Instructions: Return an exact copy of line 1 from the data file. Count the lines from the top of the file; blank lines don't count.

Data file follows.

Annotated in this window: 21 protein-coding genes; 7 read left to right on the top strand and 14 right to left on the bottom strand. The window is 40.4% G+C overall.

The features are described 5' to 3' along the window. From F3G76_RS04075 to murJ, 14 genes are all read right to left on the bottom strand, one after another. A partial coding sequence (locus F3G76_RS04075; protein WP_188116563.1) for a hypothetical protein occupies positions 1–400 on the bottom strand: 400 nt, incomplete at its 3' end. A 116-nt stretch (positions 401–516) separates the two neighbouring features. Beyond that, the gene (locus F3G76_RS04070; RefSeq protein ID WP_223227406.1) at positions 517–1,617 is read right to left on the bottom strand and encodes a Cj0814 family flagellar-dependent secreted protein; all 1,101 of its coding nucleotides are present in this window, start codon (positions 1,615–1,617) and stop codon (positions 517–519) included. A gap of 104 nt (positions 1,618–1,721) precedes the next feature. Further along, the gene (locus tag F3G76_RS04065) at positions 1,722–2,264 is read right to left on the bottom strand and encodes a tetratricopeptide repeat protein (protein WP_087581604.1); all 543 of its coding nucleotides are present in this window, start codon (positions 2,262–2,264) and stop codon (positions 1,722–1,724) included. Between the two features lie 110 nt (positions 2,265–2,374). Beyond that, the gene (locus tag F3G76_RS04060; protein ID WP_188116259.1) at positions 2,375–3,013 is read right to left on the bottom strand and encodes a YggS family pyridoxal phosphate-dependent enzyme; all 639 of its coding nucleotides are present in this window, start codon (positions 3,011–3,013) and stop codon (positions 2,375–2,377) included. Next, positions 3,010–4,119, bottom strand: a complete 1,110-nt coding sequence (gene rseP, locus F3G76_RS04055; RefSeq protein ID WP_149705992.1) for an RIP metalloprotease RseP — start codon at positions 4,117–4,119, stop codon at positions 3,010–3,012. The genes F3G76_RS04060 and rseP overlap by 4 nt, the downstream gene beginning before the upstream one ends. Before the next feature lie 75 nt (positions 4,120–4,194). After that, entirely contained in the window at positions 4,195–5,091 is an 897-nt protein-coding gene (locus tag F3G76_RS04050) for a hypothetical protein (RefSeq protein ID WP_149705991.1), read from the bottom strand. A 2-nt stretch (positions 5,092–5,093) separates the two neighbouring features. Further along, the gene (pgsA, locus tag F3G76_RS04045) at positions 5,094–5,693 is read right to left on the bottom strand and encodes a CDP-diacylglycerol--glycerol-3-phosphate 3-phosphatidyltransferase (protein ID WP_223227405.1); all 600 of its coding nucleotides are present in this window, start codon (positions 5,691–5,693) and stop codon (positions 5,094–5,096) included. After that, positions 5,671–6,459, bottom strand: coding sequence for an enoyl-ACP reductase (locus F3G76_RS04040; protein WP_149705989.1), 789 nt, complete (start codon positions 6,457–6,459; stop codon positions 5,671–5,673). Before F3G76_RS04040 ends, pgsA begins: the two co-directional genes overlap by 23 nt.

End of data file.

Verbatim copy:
Annotated in this window: 21 protein-coding genes; 7 read left to right on the top strand and 14 right to left on the bottom strand. The window is 40.4% G+C overall.